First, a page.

Mackenzie Campbell

May 21, 2016

This barbecue sauce might be the one to convert people to vinegar-based barbecue sauces. On its own, it’s very sharp and bright, too much so, but once mixed with rich, juicy, fatty pulled pork they harmonize and balance each other perfectly. It’s a must-have in your summer barbecue arsenal. Not to mention every cupboard has these ingredients on hand. From cupboard to jar, this barbecue sauce took probably 10 minutes to put together. I had it on the stove for 3 to 4 minutes, just long enough to heat it and mix everything uniformly. I added a healthy amount of black pepper (2 teaspoons roughly ground) because I like a lot of it in my barbecue. We used this on a pork shoulder which I prepared for a weeknight meal (braised in the slow-cooker with onions, Worcestershire, hard cider, and barbecue spice rub). Once the meat was shredded, I added 1/4 cup barbecue sauce and tossed it with some of the cooking juices. Then I piled it high on butter-toasted buns with cole slaw and more of the sauce. It was perfect. The best pulled pork sandwich I’ve ever made—and with plenty leftovers. As far as other uses to go, I would hesitate to use this on anything but a rich, fatty meat dish seeing as it is so acidic from the vinegar, it really needs balance. Maybe wings?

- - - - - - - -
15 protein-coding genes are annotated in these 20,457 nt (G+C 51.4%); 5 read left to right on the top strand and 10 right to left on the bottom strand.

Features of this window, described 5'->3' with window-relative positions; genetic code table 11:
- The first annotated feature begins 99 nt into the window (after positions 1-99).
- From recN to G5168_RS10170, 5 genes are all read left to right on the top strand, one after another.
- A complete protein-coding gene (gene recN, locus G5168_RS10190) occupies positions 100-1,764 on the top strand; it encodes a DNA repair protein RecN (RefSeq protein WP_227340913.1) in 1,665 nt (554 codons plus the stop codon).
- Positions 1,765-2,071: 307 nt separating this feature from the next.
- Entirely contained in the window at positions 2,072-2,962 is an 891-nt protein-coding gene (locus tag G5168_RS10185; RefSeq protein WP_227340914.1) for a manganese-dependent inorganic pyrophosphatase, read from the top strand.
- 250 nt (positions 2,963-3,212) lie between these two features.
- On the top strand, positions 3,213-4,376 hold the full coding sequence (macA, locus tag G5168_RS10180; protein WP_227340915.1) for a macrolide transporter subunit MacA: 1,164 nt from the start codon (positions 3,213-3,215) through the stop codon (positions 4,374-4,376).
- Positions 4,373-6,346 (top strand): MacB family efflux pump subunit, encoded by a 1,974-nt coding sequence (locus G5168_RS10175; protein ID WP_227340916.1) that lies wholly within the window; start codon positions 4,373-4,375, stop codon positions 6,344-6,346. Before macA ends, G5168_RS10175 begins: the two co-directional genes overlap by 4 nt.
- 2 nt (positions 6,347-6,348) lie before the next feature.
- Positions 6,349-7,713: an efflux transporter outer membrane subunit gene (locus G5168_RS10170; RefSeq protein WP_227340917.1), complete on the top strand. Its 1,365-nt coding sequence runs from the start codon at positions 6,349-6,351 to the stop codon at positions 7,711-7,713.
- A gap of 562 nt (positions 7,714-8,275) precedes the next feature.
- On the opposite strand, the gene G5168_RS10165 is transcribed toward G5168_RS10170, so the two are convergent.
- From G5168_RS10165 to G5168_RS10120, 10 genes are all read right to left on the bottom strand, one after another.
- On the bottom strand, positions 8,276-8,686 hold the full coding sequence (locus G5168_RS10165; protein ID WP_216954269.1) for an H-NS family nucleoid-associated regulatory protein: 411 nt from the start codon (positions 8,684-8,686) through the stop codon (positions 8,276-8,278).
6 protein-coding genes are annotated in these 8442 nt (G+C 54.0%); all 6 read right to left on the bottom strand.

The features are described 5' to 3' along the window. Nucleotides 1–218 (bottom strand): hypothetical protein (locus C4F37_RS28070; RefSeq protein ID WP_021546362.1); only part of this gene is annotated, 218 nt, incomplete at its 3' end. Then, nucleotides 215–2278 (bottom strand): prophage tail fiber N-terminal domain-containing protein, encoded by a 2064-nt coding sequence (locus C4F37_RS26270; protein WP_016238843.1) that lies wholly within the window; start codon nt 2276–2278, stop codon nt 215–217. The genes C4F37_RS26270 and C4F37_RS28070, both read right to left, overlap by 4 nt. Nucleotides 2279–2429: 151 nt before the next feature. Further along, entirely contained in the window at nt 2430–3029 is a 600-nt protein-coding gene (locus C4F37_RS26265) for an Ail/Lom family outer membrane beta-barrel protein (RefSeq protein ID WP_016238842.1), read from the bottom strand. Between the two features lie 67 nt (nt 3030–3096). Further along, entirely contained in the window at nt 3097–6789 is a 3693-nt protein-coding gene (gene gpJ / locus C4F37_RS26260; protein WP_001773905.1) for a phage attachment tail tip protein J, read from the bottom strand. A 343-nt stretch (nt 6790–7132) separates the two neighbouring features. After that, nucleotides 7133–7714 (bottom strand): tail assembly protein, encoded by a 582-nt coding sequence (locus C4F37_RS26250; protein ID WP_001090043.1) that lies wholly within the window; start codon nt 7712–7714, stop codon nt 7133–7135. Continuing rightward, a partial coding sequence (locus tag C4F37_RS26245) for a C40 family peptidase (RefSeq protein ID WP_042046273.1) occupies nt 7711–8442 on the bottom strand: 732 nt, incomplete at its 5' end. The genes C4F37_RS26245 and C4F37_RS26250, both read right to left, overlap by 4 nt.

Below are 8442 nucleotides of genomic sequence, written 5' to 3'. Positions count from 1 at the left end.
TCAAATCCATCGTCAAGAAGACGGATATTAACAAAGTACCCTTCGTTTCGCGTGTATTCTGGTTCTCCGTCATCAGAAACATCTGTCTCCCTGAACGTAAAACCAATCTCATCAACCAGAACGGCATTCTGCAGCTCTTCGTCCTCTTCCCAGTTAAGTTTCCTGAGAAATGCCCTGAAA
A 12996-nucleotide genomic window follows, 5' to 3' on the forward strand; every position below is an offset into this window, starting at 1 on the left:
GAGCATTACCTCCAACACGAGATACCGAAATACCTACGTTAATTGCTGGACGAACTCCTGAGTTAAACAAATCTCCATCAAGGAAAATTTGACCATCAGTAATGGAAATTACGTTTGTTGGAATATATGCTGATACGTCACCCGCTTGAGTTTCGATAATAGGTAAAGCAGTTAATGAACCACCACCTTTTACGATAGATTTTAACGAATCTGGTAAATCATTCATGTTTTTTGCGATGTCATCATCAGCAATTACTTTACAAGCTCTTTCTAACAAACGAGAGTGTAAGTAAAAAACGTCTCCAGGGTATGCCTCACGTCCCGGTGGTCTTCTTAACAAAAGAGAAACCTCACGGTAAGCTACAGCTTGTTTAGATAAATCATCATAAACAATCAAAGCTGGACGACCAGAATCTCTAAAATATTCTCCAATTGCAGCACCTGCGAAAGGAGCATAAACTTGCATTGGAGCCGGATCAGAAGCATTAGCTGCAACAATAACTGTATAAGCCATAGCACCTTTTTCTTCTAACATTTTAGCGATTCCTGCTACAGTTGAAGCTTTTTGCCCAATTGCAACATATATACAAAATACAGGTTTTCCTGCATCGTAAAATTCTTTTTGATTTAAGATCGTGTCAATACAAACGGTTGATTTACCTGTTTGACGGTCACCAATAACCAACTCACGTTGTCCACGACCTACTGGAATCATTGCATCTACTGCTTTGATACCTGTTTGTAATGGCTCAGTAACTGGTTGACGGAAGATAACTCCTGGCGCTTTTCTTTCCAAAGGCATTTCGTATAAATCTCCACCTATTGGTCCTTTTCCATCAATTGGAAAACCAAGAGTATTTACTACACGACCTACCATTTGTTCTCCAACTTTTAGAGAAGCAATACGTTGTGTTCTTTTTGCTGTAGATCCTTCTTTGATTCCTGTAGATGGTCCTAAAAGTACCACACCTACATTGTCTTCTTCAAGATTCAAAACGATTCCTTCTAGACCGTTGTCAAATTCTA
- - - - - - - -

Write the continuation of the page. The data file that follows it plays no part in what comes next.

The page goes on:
Testers Choice
Nicole C.

May 21, 2016

I’m a big fan of thick, sweet, Kansas City-type barbecue sauces. This is NOT that type of sauce. But even if you're like me, there’s a place for a vinegar-based sauce in your barbecue repertoire. It makes smoked pulled pork even more moist and tangy and is a perfect counter to the cool creamy coleslaw that I like to pile on my pulled pork sandwiches. I think this type of barbecue sauce was made for pork but it's nice on grilled chicken, too. The recipe couldn't be easier to put together. Just toss all the ingredients in a saucepan and warm. It's really as simple as that. The recipe directs you to use salt and pepper to taste. For me that worked out to 1/2 teaspoon black pepper and 1/2 teaspoon kosher salt.